Recently I had the pleasure of cooking with a teenager who had recently decided to eat a vegan diet.
When teenagers make such decisions it can cause us (parent’s, carers and sometimes even teachers) a bit of worry.
We worry about their nutrition… How will they get enough or the right mix of proteins, iron, vitamin B12?
Will it cost loads more to buy substitutes?
Am I going to have to cook several different dishes.
I spent some time putting together some reading materials for this young lady which I know she will dip into when she’s alone later. It covers matters such as protein complementation, plant sources of iron and how-to get B12 on a plant based diet. I will share some of the nutritional information with you below.
We chatted informally while we cooked and I managed to drop in some useful nuggets of info.
We looked through s few cookbooks, some vegan, some not and discussed how we might cook certain dishes.
Many teenagers experiment with their ethical beliefs and dietary preferences. It’s a natural way of finding out who they are. Our job is to support them as best we can.
I’m not a dietitian, but I do have an understanding of nutrition. It was not hard at all to find some reading materials that would suit her.
Turn it around
Showing an interest in food, ethics and diet in this way is a great way to get our young people into cooking and to start them taking an active role in their own nutrition.
Don’t fight it…. Go with it, support them on their journey!
Pictured is the dish we made. It’s Romamesco sauce with pasta. Adapted from Joe Wicks recipe for Romamesco Gnocchi. Romanesco sauce if often made using peppers, for my recipe I have just used sundreied tomatoes from a jar. We added yeast flakes (excellent sauce of B12) instead of parmesan.
You can use my adapted recipe here if you’d like to try it. My (non-vegan) children love this sauce either on Gnocchi or stirred through noodles and it freezes really well in an ice cube tray for future use.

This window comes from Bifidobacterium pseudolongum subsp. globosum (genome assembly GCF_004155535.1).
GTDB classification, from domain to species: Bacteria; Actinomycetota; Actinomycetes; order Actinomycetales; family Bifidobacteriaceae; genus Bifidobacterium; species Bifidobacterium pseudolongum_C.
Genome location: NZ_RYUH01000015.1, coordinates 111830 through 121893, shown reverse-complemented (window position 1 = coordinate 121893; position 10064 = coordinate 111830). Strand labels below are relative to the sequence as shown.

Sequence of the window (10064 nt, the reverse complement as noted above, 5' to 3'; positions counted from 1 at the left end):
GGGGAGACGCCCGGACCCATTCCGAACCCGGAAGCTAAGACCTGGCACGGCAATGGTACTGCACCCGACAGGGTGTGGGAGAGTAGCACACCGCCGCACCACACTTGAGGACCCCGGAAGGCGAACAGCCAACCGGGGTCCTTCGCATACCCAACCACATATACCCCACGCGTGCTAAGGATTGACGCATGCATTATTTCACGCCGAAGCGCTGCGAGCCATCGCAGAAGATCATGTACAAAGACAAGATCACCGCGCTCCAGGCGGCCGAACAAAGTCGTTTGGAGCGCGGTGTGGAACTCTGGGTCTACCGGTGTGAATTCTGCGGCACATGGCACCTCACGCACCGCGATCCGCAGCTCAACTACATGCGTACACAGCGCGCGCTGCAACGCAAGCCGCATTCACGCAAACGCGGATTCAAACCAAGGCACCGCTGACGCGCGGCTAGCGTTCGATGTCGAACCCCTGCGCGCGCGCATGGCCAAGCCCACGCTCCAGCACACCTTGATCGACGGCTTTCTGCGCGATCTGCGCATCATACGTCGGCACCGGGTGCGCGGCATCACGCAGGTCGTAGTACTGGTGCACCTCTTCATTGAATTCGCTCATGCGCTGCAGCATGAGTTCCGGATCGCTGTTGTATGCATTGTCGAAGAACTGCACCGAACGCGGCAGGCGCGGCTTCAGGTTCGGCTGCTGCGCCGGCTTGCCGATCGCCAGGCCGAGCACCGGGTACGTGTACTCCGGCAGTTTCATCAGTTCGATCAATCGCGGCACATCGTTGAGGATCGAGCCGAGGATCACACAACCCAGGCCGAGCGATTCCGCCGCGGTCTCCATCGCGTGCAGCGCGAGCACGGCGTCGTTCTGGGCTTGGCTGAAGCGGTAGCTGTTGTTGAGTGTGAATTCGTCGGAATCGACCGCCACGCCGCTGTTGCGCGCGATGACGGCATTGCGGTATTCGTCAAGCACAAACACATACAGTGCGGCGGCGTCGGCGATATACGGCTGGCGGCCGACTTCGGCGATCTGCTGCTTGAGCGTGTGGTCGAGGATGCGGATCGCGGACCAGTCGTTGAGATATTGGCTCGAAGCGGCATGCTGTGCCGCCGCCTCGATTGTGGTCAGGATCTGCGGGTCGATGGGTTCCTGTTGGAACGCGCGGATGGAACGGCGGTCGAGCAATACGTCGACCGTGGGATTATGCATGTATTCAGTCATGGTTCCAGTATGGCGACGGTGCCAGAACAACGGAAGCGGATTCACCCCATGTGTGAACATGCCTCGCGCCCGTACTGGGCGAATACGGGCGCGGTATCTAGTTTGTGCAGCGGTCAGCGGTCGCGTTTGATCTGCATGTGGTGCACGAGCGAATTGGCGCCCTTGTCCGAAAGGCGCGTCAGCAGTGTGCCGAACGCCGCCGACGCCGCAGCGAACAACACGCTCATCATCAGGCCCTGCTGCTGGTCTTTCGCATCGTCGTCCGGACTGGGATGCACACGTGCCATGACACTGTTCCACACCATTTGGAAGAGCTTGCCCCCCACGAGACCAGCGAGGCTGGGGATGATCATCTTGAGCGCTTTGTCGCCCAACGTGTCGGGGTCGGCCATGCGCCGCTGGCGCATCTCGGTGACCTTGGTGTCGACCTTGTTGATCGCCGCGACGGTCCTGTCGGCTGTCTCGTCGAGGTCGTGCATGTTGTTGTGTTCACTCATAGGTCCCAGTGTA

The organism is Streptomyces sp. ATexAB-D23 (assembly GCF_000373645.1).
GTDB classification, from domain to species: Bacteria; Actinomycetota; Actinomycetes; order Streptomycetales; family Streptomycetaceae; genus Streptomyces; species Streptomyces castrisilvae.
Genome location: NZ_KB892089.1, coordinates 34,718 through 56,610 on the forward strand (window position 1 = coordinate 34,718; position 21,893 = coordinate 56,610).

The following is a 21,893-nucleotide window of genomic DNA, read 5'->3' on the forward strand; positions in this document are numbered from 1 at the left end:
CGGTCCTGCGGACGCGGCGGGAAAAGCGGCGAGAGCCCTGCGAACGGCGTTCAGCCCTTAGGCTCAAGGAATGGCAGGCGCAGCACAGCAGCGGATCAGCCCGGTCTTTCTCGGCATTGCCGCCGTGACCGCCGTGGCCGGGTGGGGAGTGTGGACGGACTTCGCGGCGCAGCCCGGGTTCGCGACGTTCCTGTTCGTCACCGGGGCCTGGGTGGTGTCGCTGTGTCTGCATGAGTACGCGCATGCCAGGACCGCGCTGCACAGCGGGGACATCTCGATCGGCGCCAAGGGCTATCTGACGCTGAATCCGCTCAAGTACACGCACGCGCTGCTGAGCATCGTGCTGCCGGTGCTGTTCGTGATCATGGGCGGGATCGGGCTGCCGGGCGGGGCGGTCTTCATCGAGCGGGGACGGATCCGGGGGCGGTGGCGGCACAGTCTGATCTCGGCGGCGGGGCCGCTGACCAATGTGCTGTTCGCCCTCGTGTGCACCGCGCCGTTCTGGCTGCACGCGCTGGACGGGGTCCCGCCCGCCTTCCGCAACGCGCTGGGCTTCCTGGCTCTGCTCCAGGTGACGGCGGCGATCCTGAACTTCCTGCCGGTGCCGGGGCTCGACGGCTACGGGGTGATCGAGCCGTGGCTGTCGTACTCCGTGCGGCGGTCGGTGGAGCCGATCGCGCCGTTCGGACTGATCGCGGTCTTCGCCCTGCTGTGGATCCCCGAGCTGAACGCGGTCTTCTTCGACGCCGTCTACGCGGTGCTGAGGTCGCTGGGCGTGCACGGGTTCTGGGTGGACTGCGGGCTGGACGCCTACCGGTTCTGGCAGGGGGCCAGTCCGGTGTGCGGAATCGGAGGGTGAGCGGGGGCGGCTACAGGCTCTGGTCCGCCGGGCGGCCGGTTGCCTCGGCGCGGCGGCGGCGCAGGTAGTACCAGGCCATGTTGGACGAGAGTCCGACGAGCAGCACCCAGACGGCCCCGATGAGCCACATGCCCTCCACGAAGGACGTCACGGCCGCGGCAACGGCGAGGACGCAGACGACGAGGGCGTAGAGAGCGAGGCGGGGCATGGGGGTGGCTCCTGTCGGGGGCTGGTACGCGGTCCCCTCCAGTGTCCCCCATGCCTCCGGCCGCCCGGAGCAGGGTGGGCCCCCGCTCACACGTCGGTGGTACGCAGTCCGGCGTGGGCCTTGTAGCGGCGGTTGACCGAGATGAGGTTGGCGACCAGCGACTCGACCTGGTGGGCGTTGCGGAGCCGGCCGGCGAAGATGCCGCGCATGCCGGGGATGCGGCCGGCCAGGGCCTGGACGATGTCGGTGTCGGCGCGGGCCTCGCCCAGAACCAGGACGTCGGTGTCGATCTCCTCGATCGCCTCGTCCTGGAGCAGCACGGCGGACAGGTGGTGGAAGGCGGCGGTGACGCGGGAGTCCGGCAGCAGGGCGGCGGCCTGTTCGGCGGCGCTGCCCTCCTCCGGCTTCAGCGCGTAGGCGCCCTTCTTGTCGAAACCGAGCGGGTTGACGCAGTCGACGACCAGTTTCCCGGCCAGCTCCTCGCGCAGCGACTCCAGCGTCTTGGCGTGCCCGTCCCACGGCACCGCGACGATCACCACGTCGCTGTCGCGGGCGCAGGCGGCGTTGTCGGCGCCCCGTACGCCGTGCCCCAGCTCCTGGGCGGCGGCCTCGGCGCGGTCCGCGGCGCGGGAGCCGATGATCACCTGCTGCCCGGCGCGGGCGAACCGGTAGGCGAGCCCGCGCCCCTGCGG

For other recipes – vegan and non vegan, check out my recipes page here
Some nutritional information to help
What about protein?
One of the important things to remember when following a vegan diet is that plant sources of protein do not contain a complete set of the Essential Amino Acids (EAAs) needed by the body.
Most plant based proteins are of Low biological value (LBV) proteins – an incomplete set of the EAAs.
A vegan diet can provide all of the essential amino acids necessary for good health by combining a variety of sources of protein across the meals in a day. This is called protein complementation.
This means that the amino acids in one LBV source of protein may work together with the amino acids in another source of LBV protein to form a complete set.
Some examples are below: Beans on toast, rice and bean salad, lentil soup with toast, nut butter sandwich, cereal with almond milk. There are many more.
Protein complementation does not have to make use of food that is eaten in the same meal, but could be spread across a day or so for example.
There are some exceptions which do contain the full set of amino acids and are known as high biological protein sources. These are quinoa and soya. Soya comes in many forms to be used in cooking such as tofu, soya beans, soya milk, tvp (textured vegetable protein).
The other nutrient which you should be mindful of is vitamin B12.
B12 is not found in plant food sources. For a vegan, this could be found in fortified foods such as cereals which state that they are fortified with vitamin B12. Or they could consider taking a supplement.
There is a good product called Energevita yeast flakes which contain B12 which can be sprinkled on top of foods such as salads or pasta dishes instead of cheese.
Marmite is also a good source of B12 a spoonful of which can be used in all sorts of cooking to add flavour and nutrition. I have even been know to drink a spoonful in a cup of boiling water!
Iron and Vitamin C
Vegans and vegetarians should also ensure that they eat a variety of foods rich in iron and combine them with a good rich in vitamin c.
Vitamin c helps the body to absorb iron which is more difficult to absorb when taken in plant based sources than animal based sources.
Try not to worry
I hope this has helped you not to worry. Try to see this as a new adventure, an education and a way of expanding yours and their culinary repertoire. Vegan cooking does not have to be expensive, or include lots of unknown fussy, hard to find ingredients.